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Subject: Re: What language would you use?
From: Tom Christiansen <tchrist@mox.perl.com>
Date: 6 Nov 1994 15:14:51 GMT
Newsgroups: comp.lang.python,comp.lang.tcl,comp.lang.scheme,comp.lang.misc,comp.lang.perl
Message-Id: <39irtb$3t4@csnews.cs.Colorado.EDU>
References: <39b7ha$j9v@zeno.nscf.org> <39hhjp$lgn@csnews.cs.Colorado.EDU> <39hvsu$dus@mathserv.mps.ohio-state.edu>

[...]
If you're really into benchmarks, I'd love it if someone were to code up
the following problems in tcl, python, and scheme (and whatever else you'd
like).  Separate versions (one optimized for speed, one for beauty :-) are
ok.  Post your code so we can time it on our own systems.

0)  Factorial Test  (numerics and function calls)

        (we did this already)

1)  Regular Expressions Test

    Read a file of (extended per egrep) regular expressions (one per line), 
    and apply those to all files whose names are listed on the command line.
    Basically, an 'egrep -f' simulator.  Test it with 20 "vt100" patterns
    against a five /etc/termcap files.  Tests using more elaborate patters
    would also be interesting.  Your code should not break if given hundreds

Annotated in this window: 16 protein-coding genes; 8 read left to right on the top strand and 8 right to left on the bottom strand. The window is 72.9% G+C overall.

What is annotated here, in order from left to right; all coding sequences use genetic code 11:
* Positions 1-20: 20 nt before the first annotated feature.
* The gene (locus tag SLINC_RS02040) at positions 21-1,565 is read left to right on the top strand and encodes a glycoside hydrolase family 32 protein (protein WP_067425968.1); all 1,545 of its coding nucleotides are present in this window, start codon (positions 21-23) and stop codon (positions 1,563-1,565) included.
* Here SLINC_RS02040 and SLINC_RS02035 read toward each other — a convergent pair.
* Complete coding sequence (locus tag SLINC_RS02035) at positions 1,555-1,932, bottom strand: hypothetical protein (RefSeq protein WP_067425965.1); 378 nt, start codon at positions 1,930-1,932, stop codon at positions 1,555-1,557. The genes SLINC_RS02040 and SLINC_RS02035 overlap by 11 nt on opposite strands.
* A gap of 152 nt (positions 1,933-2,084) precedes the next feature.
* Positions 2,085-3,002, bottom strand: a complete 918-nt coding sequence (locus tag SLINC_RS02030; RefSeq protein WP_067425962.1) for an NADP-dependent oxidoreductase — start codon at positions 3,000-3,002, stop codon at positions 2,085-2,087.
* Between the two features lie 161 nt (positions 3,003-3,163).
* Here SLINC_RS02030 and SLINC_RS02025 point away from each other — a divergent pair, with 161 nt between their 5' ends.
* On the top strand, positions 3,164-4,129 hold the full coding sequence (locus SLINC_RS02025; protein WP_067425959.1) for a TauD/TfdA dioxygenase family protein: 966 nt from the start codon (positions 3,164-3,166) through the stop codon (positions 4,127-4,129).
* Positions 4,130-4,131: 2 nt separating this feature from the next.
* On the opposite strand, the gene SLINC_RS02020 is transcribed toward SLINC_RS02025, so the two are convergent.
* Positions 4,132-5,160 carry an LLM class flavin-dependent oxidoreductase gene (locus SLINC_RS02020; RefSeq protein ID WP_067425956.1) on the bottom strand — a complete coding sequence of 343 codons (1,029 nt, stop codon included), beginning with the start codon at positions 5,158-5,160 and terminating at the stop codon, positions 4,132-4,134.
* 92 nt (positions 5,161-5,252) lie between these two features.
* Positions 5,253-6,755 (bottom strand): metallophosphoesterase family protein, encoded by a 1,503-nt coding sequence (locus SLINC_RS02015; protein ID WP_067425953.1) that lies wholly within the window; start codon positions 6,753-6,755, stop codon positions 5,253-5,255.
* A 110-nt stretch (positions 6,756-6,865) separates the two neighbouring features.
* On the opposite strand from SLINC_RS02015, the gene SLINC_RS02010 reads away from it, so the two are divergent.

of regular expressions or binary files to scan.  

2)  Sorting Test

    Sort an input file that consists of lines like this

        var1=23 other=14 ditto=23 fred=2

    such that each output line is sorted WRT to the number.  Order
    of output lines does not change.  Resolve collisions using the
    variable name.   e.g.

        fred=2 other=14 ditto=23 var1=23 

    Lines may be up to several kilobytes in length and contain
    zillions of variables.

3)  System Test

    Given a list of directories, report any bogus symbolic links contained
    anywhere in those subtrees.  A bogus symbolic link is one that cannot
    be resolved because it points to a nonexistent or otherwise
    unresolvable file.  Do *not* use an external find executable.
    Directories may be very very deep.  Print a warning immediately if the
    system you're running on doesn't support symbolic links.


I'll post perl solutions if people post the others.


--tom
-- 
Tom Christiansen      Perl Consultant, Gamer, Hiker      tchrist@mox.perl.com

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